Notes on Antique Textiles, Folk Art & Timeless Traditions – Jaina Mishra
Old age alone is not enough to be attractive. And conversely youth alone is not enough to be rejected.
“I want to be different” she said.
In a village where hand embroidery was a part of the culture, where dyes were made using natural materials – roots, flowers, minerals, everyone followed the same traditions in all aspects of the art. motifs, colors, dyes, fabric, stitch technicalities – everything was the same.
The men bought the few basic raw materials that were needed from the market and most the subsequent processing was done within the home. There simply was no need felt to get any of the work done outside.
Then on some prosperous day, with the husband out in the market feeling a little more prosperous than usual, encounters a salesman who is a little more aggressive than usual and the man is convinced to take home a ‘new’ ‘modern’ ‘expensive’ thread for embroidery that is colored bright orange with a synthetic dye.
Because of the price element, the woman uses it sparingly and saves it for a small segment. She shows of this color with pride. Her friends are wowed by this as they have only used natural dyes until now. And soon little by little, this synthetic dye is introduced into the village weavings. Sparingly at first because this requires money and then over time with prosperity, more frequently. Many are shocking oranges, greens and pinks. he fluorescent were chosen probably to make sure that the thread that was ‘purchased’ instead of home-dyed did not go unnoticed. So the color had to be as different as possible from home-made dyes – something that simply could not even be made at home even if one tried.
To these ladies, that one little patch rendered in an anomalous shade conferred the ‘premium’ title on her work.
And diametrically opposite to that view is the view of collectors of antique textiles today.
The reason for this is simple.
Synthetic dyes appeared at a certain point in the 20th century. [Exactly which year this happened depends on the region and the marketing efforts of the chemical dye manufacturers in that specific region]. So the presence of synthetic dye is a firm undeniable forensic that says that the textile was produced ‘on or after XYZ date’ which is sometime in the first half of the 20th century. The absence of a synthetic dye allows one to make any claim of 19th / 18th century or earlier – which without support of other indicators is impossible to prove or disprove. Of course other indicators usually do exist and allow for a more robust conjecture. But in case they are not conclusive, one can quite easily allow the imagination to lead us to the belief that that textile is older than it actually is. Why not? There is nothing to prove otherwise! And ‘age’ in itself is after all a desirable quality for many antique textile collectors!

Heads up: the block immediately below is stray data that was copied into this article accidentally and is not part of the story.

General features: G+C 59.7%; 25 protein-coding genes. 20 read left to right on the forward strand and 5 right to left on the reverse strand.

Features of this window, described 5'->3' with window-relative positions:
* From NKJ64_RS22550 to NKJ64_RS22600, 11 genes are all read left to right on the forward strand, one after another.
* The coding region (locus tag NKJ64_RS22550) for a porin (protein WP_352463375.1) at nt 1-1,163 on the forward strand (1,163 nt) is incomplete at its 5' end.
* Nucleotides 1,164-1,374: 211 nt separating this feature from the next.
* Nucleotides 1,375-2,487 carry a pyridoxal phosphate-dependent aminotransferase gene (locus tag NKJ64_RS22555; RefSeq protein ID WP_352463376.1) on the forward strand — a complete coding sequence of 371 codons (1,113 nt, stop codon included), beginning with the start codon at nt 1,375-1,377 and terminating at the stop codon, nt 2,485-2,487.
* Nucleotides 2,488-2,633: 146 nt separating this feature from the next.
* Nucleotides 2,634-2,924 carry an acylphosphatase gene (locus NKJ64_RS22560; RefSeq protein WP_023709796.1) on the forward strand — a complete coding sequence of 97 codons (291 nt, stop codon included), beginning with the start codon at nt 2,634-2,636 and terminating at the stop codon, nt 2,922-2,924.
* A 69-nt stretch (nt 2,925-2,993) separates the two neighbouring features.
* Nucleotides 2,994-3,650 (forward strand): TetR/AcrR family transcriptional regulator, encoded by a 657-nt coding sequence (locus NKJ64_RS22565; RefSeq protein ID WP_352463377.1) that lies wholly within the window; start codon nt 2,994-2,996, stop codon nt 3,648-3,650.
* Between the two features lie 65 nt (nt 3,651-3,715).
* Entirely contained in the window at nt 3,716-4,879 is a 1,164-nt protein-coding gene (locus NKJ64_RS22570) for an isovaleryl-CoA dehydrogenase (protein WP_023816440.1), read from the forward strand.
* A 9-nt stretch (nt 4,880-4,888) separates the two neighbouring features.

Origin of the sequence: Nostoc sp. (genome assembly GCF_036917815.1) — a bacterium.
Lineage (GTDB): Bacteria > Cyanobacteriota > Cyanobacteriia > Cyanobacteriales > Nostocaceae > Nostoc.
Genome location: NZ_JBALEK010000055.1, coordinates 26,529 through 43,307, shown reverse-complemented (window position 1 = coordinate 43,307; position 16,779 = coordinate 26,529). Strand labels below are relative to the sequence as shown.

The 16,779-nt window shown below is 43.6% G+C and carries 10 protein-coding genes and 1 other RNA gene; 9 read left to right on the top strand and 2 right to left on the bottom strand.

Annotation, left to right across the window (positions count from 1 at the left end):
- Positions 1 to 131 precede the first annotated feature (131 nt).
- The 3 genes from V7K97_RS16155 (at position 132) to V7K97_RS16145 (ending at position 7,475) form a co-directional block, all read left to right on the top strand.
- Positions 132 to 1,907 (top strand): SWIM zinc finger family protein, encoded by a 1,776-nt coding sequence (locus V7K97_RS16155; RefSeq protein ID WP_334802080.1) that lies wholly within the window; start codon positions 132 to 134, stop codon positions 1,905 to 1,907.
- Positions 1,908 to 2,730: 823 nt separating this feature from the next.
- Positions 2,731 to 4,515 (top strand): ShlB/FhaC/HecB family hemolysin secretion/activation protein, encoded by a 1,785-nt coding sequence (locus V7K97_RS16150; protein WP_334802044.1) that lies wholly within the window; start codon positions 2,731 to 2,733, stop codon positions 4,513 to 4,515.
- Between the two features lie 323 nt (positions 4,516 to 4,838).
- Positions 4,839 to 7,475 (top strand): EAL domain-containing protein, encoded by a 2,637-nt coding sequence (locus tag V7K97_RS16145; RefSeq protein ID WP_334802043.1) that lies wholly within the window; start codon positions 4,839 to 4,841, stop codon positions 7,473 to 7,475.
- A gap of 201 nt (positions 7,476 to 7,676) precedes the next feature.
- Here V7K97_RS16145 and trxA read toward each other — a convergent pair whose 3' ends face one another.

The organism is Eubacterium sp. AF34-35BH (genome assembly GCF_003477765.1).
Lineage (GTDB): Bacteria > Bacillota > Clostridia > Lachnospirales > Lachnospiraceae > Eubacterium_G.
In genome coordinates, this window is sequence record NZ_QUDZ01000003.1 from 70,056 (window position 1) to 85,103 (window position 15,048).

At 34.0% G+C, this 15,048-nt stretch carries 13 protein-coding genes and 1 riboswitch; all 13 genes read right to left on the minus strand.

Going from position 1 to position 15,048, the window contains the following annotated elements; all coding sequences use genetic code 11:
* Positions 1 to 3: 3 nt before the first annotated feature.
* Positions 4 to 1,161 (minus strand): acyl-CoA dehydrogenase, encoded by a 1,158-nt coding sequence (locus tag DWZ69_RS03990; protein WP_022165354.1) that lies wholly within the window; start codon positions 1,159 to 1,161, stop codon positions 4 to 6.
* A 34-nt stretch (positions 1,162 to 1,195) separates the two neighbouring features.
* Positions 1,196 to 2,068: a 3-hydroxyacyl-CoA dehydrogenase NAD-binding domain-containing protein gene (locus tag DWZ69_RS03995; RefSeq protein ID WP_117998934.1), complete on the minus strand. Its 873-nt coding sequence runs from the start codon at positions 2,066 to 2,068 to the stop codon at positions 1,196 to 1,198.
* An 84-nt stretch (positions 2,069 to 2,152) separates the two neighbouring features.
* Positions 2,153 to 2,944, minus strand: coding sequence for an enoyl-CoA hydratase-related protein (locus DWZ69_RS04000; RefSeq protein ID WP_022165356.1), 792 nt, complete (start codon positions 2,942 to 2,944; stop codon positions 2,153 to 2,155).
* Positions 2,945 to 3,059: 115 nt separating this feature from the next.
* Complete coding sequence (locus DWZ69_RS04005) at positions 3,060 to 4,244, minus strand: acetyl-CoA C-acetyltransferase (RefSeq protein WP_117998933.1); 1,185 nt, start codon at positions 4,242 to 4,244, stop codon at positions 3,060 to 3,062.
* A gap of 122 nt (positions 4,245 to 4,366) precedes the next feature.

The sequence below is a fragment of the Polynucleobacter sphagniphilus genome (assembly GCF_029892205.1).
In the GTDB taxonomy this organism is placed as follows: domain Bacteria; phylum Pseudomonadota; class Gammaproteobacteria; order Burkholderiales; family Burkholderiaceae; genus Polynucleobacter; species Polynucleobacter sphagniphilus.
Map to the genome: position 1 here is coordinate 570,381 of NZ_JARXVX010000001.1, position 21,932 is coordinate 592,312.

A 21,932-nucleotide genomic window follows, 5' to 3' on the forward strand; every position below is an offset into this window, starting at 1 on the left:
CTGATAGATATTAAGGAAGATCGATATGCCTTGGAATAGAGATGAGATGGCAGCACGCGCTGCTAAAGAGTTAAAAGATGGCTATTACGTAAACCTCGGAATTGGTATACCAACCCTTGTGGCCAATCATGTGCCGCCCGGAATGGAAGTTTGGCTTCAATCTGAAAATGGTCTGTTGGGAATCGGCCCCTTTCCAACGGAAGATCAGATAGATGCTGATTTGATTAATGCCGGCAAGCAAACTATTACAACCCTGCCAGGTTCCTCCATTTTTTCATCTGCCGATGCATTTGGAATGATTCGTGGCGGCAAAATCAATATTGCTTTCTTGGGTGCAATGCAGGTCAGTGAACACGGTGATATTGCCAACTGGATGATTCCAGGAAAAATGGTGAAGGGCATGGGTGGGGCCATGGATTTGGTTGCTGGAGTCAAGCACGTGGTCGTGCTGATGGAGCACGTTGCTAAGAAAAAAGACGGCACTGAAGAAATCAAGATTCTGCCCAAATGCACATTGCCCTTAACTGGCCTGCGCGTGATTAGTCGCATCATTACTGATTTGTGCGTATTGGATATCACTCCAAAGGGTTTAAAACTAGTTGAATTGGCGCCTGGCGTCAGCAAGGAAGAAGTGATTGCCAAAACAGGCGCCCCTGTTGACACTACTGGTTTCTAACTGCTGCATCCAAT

I think about this often and yet am unable to resolve this conclusively – is ‘age’ alone enough to make a textile desirable?
A little diversion:
Since my 30s I have also been a fan of older generations – the grandpas and grandmas of my friends and of late it is the just the fathers and mothers of my friends. I gravitate to them and enjoy and cherish conversations with them as they usually have so much life experience and wisdom and and their words are always stimulating.
Or so I thought – until on a work trip in 1998-99, when I met the mother of friend and enthusiastically looked forward to a long conversation. Alas, a whole afternoon of chatting yielded in nothing. Not even one stimulating thought. First disappointment.
I recall feeling very cheated as I left the home of my friends. My premise that “older people usually have so much life experience and wisdom and therefore their words are always stimulating / interesting / wise” had fallen apart. I realised that the fault lay in my expectation. The fault lay in the idea that age alone was enough to make one attractive.
Being ‘not stimulating’ is not a crime but at that time I had certainly felt shortchanged.
Back to textiles.
So age alone is not enough. It has got to be beautiful too.
The Young [people or textiles] can be interesting too!
Here is an example of a young textile from the early 1900s. One that is young enough to have the bright synthetic dyes. But does that make it rejectible?
This Pile decorated tent band is over 14 meters long, and has dense pile work woven onto flatweave.
Although this piece has young dyes, to me, this is still a fantastic work of art – with its unique size that has survived shears, its unique technique of decorating flatweave with pile so extensively and its wonderful motifs across the piece.
I am still marveling at the concept of the hybrid weaving. And of course the way the functional textile was used as a medium of art. Some may have had more time / more ideas than others and have introduced different motifs across the length of the textile. Others may have been in a hurry or maybe they did not have exposure to so many memes from their community or maybe they produced for another and did not infuse their soul into the creation.
So for all the stimulation it offers me, I am compelled to excuse its youth!
Age Alone is not Enough to be Attractive